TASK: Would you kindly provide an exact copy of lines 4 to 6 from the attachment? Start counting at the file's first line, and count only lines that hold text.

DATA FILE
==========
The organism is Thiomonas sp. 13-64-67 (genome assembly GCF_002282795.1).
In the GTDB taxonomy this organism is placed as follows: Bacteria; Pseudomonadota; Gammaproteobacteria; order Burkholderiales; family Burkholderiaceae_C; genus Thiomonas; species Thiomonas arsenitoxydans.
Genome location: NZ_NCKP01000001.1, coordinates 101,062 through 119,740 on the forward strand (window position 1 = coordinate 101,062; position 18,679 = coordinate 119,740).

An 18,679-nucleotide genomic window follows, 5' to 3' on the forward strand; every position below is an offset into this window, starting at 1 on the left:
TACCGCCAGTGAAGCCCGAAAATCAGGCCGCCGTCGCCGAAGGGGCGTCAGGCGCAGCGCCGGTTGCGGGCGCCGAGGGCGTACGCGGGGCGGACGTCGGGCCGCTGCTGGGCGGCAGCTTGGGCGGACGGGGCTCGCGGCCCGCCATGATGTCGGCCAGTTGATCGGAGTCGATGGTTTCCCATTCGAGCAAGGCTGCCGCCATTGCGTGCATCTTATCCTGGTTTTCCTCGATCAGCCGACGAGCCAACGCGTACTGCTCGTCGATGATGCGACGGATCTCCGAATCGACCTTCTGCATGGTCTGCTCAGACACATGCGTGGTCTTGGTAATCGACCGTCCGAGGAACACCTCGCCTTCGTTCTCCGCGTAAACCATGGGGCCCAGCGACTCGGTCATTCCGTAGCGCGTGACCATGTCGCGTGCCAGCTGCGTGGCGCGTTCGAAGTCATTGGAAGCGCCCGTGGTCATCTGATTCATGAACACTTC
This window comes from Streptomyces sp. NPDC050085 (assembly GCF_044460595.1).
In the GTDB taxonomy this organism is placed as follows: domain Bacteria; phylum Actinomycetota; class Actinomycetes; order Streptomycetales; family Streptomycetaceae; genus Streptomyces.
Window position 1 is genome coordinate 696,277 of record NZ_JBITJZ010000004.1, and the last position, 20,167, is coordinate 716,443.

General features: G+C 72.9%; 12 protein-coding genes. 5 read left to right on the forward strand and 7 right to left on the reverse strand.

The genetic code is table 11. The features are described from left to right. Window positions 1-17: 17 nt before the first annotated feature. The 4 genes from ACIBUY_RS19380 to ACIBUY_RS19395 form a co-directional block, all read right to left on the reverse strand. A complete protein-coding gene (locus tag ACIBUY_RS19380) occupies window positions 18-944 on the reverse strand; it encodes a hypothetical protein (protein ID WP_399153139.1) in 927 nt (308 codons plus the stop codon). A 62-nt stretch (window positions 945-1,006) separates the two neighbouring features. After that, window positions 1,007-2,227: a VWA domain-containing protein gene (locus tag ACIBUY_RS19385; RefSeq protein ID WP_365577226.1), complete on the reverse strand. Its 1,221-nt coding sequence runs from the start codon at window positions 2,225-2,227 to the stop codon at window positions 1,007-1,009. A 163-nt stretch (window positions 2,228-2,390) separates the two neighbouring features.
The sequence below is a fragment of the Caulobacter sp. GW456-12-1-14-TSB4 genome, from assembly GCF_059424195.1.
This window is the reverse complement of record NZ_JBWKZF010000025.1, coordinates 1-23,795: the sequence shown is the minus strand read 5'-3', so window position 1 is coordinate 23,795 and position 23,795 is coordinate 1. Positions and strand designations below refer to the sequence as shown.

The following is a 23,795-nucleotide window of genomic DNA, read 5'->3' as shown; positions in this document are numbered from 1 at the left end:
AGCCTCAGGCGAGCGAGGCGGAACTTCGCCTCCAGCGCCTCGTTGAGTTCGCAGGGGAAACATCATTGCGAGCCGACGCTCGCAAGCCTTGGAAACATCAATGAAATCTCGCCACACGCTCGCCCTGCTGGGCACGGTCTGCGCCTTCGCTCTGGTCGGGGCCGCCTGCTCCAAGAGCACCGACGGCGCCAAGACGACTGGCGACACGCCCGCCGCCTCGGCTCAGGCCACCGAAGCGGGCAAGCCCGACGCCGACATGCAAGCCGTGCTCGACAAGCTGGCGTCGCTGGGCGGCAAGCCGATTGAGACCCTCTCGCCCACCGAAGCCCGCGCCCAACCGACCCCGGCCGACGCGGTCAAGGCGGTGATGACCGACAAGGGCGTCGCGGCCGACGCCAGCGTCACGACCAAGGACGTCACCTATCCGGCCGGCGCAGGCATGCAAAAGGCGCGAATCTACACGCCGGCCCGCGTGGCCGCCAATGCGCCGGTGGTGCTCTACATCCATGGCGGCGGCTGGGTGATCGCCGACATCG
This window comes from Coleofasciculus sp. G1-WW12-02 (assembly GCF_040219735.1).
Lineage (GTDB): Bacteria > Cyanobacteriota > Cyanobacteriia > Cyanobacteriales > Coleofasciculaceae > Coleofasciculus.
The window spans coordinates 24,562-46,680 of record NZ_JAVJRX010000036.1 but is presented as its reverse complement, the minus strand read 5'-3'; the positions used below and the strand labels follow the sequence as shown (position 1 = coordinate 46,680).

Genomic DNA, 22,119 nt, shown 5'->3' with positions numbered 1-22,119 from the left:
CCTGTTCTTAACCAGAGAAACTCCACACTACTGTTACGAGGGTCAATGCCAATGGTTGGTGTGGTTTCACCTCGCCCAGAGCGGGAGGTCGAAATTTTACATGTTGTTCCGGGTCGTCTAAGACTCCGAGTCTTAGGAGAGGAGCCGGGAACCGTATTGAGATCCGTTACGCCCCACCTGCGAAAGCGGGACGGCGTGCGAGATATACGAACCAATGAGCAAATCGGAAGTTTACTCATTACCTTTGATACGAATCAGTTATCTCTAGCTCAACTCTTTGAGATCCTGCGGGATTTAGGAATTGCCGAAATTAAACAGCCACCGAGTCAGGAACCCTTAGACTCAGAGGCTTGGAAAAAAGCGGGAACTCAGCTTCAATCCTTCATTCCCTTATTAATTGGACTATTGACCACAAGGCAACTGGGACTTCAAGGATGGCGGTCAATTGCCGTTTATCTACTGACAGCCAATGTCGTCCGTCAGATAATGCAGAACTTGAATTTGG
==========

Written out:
An 18,679-nucleotide genomic window follows, 5' to 3' on the forward strand; every position below is an offset into this window, starting at 1 on the left:
TACCGCCAGTGAAGCCCGAAAATCAGGCCGCCGTCGCCGAAGGGGCGTCAGGCGCAGCGCCGGTTGCGGGCGCCGAGGGCGTACGCGGGGCGGACGTCGGGCCGCTGCTGGGCGGCAGCTTGGGCGGACGGGGCTCGCGGCCCGCCATGATGTCGGCCAGTTGATCGGAGTCGATGGTTTCCCATTCGAGCAAGGCTGCCGCCATTGCGTGCATCTTATCCTGGTTTTCCTCGATCAGCCGACGAGCCAACGCGTACTGCTCGTCGATGATGCGACGGATCTCCGAATCGACCTTCTGCATGGTCTGCTCAGACACATGCGTGGTCTTGGTAATCGACCGTCCGAGGAACACCTCGCCTTCGTTCTCCGCGTAAACCATGGGGCCCAGCGACTCGGTCATTCCGTAGCGCGTGACCATGTCGCGTGCCAGCTGCGTGGCGCGTTCGAAGTCATTGGAAGCGCCCGTGGTCATCTGATTCATGAACACTTC
This window comes from Streptomyces sp. NPDC050085 (assembly GCF_044460595.1).